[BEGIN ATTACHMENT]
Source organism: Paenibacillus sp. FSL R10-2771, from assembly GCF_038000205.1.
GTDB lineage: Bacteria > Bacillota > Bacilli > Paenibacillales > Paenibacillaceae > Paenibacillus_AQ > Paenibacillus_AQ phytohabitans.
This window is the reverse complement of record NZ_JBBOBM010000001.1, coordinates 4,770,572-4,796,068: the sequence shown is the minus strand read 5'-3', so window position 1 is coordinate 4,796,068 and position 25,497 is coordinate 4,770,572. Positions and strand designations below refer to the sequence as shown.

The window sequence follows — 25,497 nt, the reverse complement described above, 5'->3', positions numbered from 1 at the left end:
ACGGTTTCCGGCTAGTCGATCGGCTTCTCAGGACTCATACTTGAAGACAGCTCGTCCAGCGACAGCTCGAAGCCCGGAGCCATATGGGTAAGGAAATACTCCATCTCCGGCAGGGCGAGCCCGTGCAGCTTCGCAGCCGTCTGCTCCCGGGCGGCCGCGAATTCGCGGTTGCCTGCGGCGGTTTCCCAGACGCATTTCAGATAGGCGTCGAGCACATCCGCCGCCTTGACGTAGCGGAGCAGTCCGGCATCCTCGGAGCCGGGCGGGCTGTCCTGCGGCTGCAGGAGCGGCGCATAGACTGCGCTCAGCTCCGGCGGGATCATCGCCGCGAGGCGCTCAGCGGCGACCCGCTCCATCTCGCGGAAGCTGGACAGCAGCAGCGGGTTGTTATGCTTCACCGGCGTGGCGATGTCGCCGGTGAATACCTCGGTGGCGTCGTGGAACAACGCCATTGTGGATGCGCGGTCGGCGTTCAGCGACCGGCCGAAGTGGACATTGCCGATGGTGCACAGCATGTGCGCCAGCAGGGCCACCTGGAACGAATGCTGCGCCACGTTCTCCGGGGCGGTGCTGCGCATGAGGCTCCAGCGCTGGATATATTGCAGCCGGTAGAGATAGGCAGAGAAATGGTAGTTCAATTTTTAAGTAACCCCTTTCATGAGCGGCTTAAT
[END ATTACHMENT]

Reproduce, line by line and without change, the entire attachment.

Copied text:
Source organism: Paenibacillus sp. FSL R10-2771, from assembly GCF_038000205.1.
GTDB lineage: Bacteria > Bacillota > Bacilli > Paenibacillales > Paenibacillaceae > Paenibacillus_AQ > Paenibacillus_AQ phytohabitans.
This window is the reverse complement of record NZ_JBBOBM010000001.1, coordinates 4,770,572-4,796,068: the sequence shown is the minus strand read 5'-3', so window position 1 is coordinate 4,796,068 and position 25,497 is coordinate 4,770,572. Positions and strand designations below refer to the sequence as shown.

The window sequence follows — 25,497 nt, the reverse complement described above, 5'->3', positions numbered from 1 at the left end:
ACGGTTTCCGGCTAGTCGATCGGCTTCTCAGGACTCATACTTGAAGACAGCTCGTCCAGCGACAGCTCGAAGCCCGGAGCCATATGGGTAAGGAAATACTCCATCTCCGGCAGGGCGAGCCCGTGCAGCTTCGCAGCCGTCTGCTCCCGGGCGGCCGCGAATTCGCGGTTGCCTGCGGCGGTTTCCCAGACGCATTTCAGATAGGCGTCGAGCACATCCGCCGCCTTGACGTAGCGGAGCAGTCCGGCATCCTCGGAGCCGGGCGGGCTGTCCTGCGGCTGCAGGAGCGGCGCATAGACTGCGCTCAGCTCCGGCGGGATCATCGCCGCGAGGCGCTCAGCGGCGACCCGCTCCATCTCGCGGAAGCTGGACAGCAGCAGCGGGTTGTTATGCTTCACCGGCGTGGCGATGTCGCCGGTGAATACCTCGGTGGCGTCGTGGAACAACGCCATTGTGGATGCGCGGTCGGCGTTCAGCGACCGGCCGAAGTGGACATTGCCGATGGTGCACAGCATGTGCGCCAGCAGGGCCACCTGGAACGAATGCTGCGCCACGTTCTCCGGGGCGGTGCTGCGCATGAGGCTCCAGCGCTGGATATATTGCAGCCGGTAGAGATAGGCAGAGAAATGGTAGTTCAATTTTTAAGTAACCCCTTTCATGAGCGGCTTAAT